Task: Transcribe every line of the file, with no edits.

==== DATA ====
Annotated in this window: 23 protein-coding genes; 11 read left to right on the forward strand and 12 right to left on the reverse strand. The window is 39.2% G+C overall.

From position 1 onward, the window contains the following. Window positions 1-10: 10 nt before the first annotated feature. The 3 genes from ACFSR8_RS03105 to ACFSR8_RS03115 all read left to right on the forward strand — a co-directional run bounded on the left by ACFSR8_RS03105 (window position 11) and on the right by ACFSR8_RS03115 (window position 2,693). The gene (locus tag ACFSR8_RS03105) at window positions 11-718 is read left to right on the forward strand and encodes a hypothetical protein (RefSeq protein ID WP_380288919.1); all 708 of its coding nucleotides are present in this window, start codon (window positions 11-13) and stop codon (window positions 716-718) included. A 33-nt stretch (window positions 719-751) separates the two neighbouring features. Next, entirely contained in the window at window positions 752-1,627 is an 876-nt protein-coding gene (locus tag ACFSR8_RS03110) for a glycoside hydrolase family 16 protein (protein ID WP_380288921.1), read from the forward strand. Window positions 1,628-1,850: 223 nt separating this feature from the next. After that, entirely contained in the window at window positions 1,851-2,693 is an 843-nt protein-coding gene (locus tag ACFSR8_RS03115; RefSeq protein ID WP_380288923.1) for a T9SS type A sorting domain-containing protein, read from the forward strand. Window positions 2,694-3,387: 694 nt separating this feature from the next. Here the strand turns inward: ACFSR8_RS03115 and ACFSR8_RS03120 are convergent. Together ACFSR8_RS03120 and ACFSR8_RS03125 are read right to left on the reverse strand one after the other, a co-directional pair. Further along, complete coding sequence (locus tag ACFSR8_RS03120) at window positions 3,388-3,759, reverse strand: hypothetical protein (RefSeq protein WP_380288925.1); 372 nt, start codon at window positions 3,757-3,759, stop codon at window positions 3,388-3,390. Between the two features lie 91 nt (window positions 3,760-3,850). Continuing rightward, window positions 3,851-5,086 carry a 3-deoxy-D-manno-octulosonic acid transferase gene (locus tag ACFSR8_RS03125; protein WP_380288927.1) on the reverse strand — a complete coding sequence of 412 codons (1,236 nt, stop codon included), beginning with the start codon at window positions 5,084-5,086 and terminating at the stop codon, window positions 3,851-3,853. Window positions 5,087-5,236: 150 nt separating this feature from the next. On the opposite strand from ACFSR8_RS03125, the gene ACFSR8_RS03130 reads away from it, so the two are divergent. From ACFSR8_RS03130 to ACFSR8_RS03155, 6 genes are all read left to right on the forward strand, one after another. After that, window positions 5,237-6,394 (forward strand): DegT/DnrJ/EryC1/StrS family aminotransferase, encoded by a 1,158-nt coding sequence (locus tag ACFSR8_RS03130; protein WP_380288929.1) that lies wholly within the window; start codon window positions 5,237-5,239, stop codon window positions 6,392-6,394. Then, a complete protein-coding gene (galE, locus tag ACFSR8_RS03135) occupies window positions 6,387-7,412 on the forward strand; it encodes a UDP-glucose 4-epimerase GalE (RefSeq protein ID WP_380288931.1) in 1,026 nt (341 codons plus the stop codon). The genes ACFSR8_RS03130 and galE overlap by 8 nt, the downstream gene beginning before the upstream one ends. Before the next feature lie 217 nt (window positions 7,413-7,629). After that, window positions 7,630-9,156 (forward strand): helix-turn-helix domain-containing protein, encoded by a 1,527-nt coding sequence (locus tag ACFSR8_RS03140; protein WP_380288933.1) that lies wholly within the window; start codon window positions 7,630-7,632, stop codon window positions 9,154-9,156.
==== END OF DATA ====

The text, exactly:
Annotated in this window: 23 protein-coding genes; 11 read left to right on the forward strand and 12 right to left on the reverse strand. The window is 39.2% G+C overall.

From position 1 onward, the window contains the following. Window positions 1-10: 10 nt before the first annotated feature. The 3 genes from ACFSR8_RS03105 to ACFSR8_RS03115 all read left to right on the forward strand — a co-directional run bounded on the left by ACFSR8_RS03105 (window position 11) and on the right by ACFSR8_RS03115 (window position 2,693). The gene (locus tag ACFSR8_RS03105) at window positions 11-718 is read left to right on the forward strand and encodes a hypothetical protein (RefSeq protein ID WP_380288919.1); all 708 of its coding nucleotides are present in this window, start codon (window positions 11-13) and stop codon (window positions 716-718) included. A 33-nt stretch (window positions 719-751) separates the two neighbouring features. Next, entirely contained in the window at window positions 752-1,627 is an 876-nt protein-coding gene (locus tag ACFSR8_RS03110) for a glycoside hydrolase family 16 protein (protein ID WP_380288921.1), read from the forward strand. Window positions 1,628-1,850: 223 nt separating this feature from the next. After that, entirely contained in the window at window positions 1,851-2,693 is an 843-nt protein-coding gene (locus tag ACFSR8_RS03115; RefSeq protein ID WP_380288923.1) for a T9SS type A sorting domain-containing protein, read from the forward strand. Window positions 2,694-3,387: 694 nt separating this feature from the next. Here the strand turns inward: ACFSR8_RS03115 and ACFSR8_RS03120 are convergent. Together ACFSR8_RS03120 and ACFSR8_RS03125 are read right to left on the reverse strand one after the other, a co-directional pair. Further along, complete coding sequence (locus tag ACFSR8_RS03120) at window positions 3,388-3,759, reverse strand: hypothetical protein (RefSeq protein WP_380288925.1); 372 nt, start codon at window positions 3,757-3,759, stop codon at window positions 3,388-3,390. Between the two features lie 91 nt (window positions 3,760-3,850). Continuing rightward, window positions 3,851-5,086 carry a 3-deoxy-D-manno-octulosonic acid transferase gene (locus tag ACFSR8_RS03125; protein WP_380288927.1) on the reverse strand — a complete coding sequence of 412 codons (1,236 nt, stop codon included), beginning with the start codon at window positions 5,084-5,086 and terminating at the stop codon, window positions 3,851-3,853. Window positions 5,087-5,236: 150 nt separating this feature from the next. On the opposite strand from ACFSR8_RS03125, the gene ACFSR8_RS03130 reads away from it, so the two are divergent. From ACFSR8_RS03130 to ACFSR8_RS03155, 6 genes are all read left to right on the forward strand, one after another. After that, window positions 5,237-6,394 (forward strand): DegT/DnrJ/EryC1/StrS family aminotransferase, encoded by a 1,158-nt coding sequence (locus tag ACFSR8_RS03130; protein WP_380288929.1) that lies wholly within the window; start codon window positions 5,237-5,239, stop codon window positions 6,392-6,394. Then, a complete protein-coding gene (galE, locus tag ACFSR8_RS03135) occupies window positions 6,387-7,412 on the forward strand; it encodes a UDP-glucose 4-epimerase GalE (RefSeq protein ID WP_380288931.1) in 1,026 nt (341 codons plus the stop codon). The genes ACFSR8_RS03130 and galE overlap by 8 nt, the downstream gene beginning before the upstream one ends. Before the next feature lie 217 nt (window positions 7,413-7,629). After that, window positions 7,630-9,156 (forward strand): helix-turn-helix domain-containing protein, encoded by a 1,527-nt coding sequence (locus tag ACFSR8_RS03140; protein WP_380288933.1) that lies wholly within the window; start codon window positions 7,630-7,632, stop codon window positions 9,154-9,156.